05/06/2016 - Rod Review
A good winter chub using the Kingfisher rod
I’ve been catching chub for over 70 years, in that time I’ve spent thousands hours or more observing the fish in their natural environment, feeling I’ve got to know the species very well. Unlike other fish which swirl and create a disturbance when spooked the chub fades away ghost like. Many anglers wouldn’t see the chub fade away as they walked up or down stream. My two favourite coarse fish species are roach and chub, both can be extremely difficult to catch at times and need a careful approach. Watch both chub and roach move towards a bait then note how careful and suspicious they are. Flake is a bait that chub and roach are attracted to. Both fish will pick the bait up in their lips, while the chub will back off slowly an inch or so, the roach often stays in the same spot dropping then picking up the flake two three or more times it will then either take the food item or move away. Should either species feel resistance they will drop the bait immediately.
How can we overcome this behaviour? We must use tackle offering the least resistance, at the same time we need some indication a fish has picked up the bait, this can be done by a bow in the line, watching the rod tip or float, weight on the line is often needed but we need to keep resistance to the barest minimum, forget using a heavy weight, use shots spaced apart. Of course many roach and chub are caught by anglers fishing with stiff rods, thick lines, heavy weights or very buoyant floats, but how many fish are missed by these crude ways of angling? I want to take advantage of using tackle that will allow me to connect with more fish. I’ve used cane rods where we spent lots of time rubbing down the bamboo top joint to make less resistant to a taking fish, remember this was long before the word quiver tip had been heard of, I suppose our rubbed down cane tops were the first quiver tips though we called it rod top legering and when possible I still use a dough bobbin sixty years later I still do.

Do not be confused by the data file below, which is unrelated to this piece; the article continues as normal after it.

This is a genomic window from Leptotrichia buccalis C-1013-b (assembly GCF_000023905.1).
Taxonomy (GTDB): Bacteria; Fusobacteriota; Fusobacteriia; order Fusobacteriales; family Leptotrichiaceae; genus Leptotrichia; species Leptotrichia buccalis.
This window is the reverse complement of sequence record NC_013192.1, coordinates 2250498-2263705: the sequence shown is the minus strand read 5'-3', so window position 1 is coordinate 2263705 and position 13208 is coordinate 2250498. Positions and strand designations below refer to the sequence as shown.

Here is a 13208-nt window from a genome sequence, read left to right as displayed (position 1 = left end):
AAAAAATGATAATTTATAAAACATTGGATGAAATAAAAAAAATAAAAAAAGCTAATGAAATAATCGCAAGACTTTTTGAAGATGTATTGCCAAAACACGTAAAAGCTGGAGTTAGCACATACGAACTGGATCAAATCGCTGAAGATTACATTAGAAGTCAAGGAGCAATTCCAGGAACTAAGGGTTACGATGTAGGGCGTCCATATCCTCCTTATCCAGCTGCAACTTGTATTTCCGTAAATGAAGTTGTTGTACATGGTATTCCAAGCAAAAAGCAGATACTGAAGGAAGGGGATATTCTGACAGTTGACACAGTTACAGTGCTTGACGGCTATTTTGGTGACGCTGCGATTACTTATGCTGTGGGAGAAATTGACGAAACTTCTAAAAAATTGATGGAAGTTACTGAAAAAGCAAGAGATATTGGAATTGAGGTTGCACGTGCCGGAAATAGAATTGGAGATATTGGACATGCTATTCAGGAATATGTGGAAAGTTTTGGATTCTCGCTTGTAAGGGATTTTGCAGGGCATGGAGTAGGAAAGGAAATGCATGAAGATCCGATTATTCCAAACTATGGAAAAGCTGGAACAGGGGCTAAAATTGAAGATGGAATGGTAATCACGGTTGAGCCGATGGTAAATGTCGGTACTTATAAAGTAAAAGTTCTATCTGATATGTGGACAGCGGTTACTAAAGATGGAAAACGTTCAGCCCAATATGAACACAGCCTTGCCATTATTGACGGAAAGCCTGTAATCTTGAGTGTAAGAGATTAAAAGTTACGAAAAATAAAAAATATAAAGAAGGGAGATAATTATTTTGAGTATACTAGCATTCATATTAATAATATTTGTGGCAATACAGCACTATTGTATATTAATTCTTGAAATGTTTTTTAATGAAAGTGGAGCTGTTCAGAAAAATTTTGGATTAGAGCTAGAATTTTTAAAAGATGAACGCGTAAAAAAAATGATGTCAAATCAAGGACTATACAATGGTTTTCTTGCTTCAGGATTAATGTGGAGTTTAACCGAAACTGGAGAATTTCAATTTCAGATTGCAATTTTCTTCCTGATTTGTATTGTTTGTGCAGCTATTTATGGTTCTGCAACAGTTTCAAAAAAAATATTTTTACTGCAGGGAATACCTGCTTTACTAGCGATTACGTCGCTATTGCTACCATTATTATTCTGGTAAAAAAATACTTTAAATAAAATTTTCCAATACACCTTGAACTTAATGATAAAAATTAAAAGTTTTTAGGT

From fine bamboo top joints, we eventually got a quality fibre glass blank from Germany, the Sportex honey glass Avon blank, made an ideal rod chub fishing, it’s Avon action allowing the chub to pick up a bait without too much resistance, though on the first indication of a bite we immediately gave slack line. It worked enough to help catch chub fairly consistently. Though when possible I still used a dough bobbin. I was never happy with carbon fibre and feel we never took glass fibre to its full potential. Eventually I got the chance of working with a retired rod builder / designer who really did know the business of rod building, he was also an angler. After a lot of trial and error I got the blank I felt was as near perfect as possible, it was a soft Avon action 11 foot 6 inches, I’m often asked why its 11’ 6”? to get the action we needed to cut up a few blanks arriving at this length. It’s quite soft in the top joint with a build-up of power in the middle and bottom joints. Having got my dream the blank I taped on a set of guides with a reel on the butt joint then took the rod to the river Aire, I was impressed at the bite indication also the fish didn’t dash off having picked up the bait which I presumed was a confident fish. Over the next few weeks I caught good chub from the Aire Ribble Kennet Loddon Avon, there were only three occasion when I used a dough bobbin. We now had to research paint companies that could give us a nice shade of green paint that would adhere to the blank, this took quite some time but eventually I was presented with a green coloured chub rod, the blank would have made a perfect rod for sea trout with an eight weight line. Over the years the rod has accounted for many chub to 7-10-0 many double figure barbel to 13-6-0 roach 2-7-0 perch 3-11-0, its probably been my most used rod over the past 20 years, though sadly no longer available.
The Kingfisher Chub Specialist
Some two years ago Mick Holgate turned up with a rod for chub fishing, I was impressed with the finish, it wasn’t quite as soft in the tip as I would have liked, I reckon it was the best available for chub fishing. from the current rods I’ve tried in the past few years. The Kingfisher Chub Specialist spec is : 11ft 6in 3 piece Harrison rod blank finished in gloss green. The handle is 22 inches long and is made from super grade cork. It incorporates a reel seat that is a Fuji DPS 18 mm finished in black. The guides are all Kigans and start at 8mm on the tip and increase to 20mm on the butt section. They are whipped with Gudebrod trimar green and gold thread. An added advantage is the 3mm hook keeper is fitted just above the handle. The handle is finished off with a black button at the butt and a black winding check in front of the cork. The action of the rod is best described as an "Avon action" and is best used with lines from 4-7lbs breaking strain.
Having used the rod for several months catching good chub, barbel, carp, roach and perch, I feel the rod could be called the “All-rounder” at home on rivers and still waters, if I was limited to one rod this model would be my choice, it’s ideal for bream, tench, perch, roach, rudd, chub, also barbel when fishing with light weights and not close to snags. Further details e-mail firstname.lastname@example.org
Another winter caught barbel on bread crust again using the Kingfisher rod
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